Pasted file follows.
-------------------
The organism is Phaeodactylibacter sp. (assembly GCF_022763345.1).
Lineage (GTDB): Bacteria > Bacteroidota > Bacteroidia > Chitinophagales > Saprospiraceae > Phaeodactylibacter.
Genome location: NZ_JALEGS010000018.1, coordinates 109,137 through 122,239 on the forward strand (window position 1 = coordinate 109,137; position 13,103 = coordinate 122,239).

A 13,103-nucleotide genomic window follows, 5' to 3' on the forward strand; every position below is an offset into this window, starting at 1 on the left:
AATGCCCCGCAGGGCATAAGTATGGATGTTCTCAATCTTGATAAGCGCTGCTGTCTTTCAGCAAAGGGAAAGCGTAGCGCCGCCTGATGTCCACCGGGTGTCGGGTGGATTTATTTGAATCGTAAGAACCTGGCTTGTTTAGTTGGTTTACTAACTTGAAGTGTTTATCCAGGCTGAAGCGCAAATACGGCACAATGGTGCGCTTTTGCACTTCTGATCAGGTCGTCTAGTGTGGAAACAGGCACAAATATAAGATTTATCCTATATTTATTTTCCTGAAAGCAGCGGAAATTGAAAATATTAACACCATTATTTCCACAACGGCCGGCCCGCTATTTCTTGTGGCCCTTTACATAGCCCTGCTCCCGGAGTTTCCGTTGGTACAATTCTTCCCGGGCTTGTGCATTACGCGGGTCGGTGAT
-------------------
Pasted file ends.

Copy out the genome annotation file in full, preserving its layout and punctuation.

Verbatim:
The organism is Phaeodactylibacter sp. (assembly GCF_022763345.1).
Lineage (GTDB): Bacteria > Bacteroidota > Bacteroidia > Chitinophagales > Saprospiraceae > Phaeodactylibacter.
Genome location: NZ_JALEGS010000018.1, coordinates 109,137 through 122,239 on the forward strand (window position 1 = coordinate 109,137; position 13,103 = coordinate 122,239).

A 13,103-nucleotide genomic window follows, 5' to 3' on the forward strand; every position below is an offset into this window, starting at 1 on the left:
AATGCCCCGCAGGGCATAAGTATGGATGTTCTCAATCTTGATAAGCGCTGCTGTCTTTCAGCAAAGGGAAAGCGTAGCGCCGCCTGATGTCCACCGGGTGTCGGGTGGATTTATTTGAATCGTAAGAACCTGGCTTGTTTAGTTGGTTTACTAACTTGAAGTGTTTATCCAGGCTGAAGCGCAAATACGGCACAATGGTGCGCTTTTGCACTTCTGATCAGGTCGTCTAGTGTGGAAACAGGCACAAATATAAGATTTATCCTATATTTATTTTCCTGAAAGCAGCGGAAATTGAAAATATTAACACCATTATTTCCACAACGGCCGGCCCGCTATTTCTTGTGGCCCTTTACATAGCCCTGCTCCCGGAGTTTCCGTTGGTACAATTCTTCCCGGGCTTGTGCATTACGCGGGTCGGTGAT